by Dr Mimi Goess Saurau, Psychologist

The impact of trauma can be long and profound. Experiencing trauma, especially in childhood, can actually change a person’s brain structure, contributing to long-term physical and behav- ioural health problems.

The initial physical reaction, often referred to as a ‘fight or flight’ response that floods the body with adrenaline causing racing heart rate, increased blood pressure and increased sweating will wear off after a short time and then give way to sadness, anger and/or guilt over the next few days.

Children and adults often develop coping mechanisms to alle- viate the pain of trauma, some of which are classified as “health risk behaviours.” These can include eating unhealthy food or overeating, using tobacco, abusing substances or engaging in risky sexual activities. When childhood traumatic stress goes untreated, these coping mechanisms can contribute to anxiety, social isolation and chronic diseases like hypertension, diabetes, or substance use disorders. Often, “non-compliant” behaviours, such as taking medication erratically or not attending appoint- ments, can also be linked back to patients’ history of trauma.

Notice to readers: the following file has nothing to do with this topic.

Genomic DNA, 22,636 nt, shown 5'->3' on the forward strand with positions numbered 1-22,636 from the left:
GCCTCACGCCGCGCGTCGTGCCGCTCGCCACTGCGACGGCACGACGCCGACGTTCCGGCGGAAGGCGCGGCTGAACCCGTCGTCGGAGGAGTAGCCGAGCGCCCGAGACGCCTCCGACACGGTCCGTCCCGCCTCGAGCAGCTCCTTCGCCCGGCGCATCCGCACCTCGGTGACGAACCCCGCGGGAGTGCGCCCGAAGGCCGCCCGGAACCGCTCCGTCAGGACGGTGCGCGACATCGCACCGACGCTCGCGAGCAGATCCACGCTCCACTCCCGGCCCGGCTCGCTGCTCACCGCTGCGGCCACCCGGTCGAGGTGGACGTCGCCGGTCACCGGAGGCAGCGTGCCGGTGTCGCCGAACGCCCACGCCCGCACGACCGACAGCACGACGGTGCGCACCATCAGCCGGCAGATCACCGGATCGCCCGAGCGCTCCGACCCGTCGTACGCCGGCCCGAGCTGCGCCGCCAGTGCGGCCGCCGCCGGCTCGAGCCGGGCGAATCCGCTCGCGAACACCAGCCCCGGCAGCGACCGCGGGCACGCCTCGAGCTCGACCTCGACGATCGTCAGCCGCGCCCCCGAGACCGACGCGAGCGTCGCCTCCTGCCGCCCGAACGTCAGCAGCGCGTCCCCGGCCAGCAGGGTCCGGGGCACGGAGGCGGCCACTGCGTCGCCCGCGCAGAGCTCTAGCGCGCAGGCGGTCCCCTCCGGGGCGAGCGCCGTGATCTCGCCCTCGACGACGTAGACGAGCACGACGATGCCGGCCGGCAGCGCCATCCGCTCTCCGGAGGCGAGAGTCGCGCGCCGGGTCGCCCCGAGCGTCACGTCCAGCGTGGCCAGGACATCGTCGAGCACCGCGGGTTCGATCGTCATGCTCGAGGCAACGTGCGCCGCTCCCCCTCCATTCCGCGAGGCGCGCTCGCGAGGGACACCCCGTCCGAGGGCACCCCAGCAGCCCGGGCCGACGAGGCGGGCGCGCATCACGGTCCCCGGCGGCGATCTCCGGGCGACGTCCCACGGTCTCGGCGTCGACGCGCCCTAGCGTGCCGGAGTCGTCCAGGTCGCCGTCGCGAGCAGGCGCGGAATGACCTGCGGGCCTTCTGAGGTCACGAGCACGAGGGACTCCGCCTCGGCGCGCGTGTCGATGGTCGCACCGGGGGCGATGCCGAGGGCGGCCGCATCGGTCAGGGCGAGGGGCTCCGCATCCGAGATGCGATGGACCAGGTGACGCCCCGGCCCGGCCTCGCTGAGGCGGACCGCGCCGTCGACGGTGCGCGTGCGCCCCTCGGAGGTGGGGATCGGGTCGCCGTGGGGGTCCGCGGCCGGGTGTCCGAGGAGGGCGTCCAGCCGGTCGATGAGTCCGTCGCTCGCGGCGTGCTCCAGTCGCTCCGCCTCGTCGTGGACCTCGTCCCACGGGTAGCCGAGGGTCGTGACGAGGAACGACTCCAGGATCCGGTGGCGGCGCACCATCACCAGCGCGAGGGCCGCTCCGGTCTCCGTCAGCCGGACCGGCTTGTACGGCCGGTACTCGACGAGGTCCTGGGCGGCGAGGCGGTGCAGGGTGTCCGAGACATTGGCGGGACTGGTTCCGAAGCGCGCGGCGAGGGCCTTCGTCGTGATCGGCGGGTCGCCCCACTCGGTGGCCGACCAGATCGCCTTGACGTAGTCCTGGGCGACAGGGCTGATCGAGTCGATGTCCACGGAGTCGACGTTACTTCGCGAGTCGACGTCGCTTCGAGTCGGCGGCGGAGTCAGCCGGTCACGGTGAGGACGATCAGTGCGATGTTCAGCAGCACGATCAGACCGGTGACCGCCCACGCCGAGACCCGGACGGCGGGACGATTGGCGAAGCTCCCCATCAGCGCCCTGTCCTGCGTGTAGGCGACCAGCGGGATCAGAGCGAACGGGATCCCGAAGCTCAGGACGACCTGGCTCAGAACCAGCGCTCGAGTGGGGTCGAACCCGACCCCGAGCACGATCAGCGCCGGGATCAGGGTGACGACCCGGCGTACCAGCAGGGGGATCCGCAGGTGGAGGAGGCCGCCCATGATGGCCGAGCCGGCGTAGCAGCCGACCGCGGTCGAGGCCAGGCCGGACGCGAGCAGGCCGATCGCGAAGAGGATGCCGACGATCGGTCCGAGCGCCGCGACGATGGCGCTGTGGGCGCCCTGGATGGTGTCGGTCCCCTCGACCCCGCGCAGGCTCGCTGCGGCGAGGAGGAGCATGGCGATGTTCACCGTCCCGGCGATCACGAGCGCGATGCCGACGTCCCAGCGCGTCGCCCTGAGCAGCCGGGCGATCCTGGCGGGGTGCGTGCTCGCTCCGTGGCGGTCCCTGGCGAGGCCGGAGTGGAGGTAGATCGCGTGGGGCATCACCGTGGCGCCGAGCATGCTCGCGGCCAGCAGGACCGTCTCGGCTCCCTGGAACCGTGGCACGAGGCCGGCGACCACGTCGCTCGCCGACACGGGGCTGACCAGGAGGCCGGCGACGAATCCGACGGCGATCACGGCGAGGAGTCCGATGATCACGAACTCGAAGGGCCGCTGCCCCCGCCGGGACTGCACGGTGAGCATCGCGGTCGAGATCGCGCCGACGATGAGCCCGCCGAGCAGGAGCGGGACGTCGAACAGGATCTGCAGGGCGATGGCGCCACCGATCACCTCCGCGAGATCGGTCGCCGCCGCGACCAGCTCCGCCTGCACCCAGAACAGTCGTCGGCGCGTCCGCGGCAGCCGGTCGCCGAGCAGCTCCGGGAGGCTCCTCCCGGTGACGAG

Treatment of trauma is effective, life-changing and sometimes lifesaving. Finding a therapist you trust is important as you will need to believe they have your best interests at heart. A strong therapeutic alliance doesn’t simply mean that you like your ther- apist, although that can be an important component. In a posi- tive therapeutic relationship, you share a connection with your therapist that helps you feel understood, validated and support- ed. While reluctance to open up about trauma is a natural in- stinct for many, talking about your experiences is an essential part of the healing process and the only way to meaningfully participate in treatment.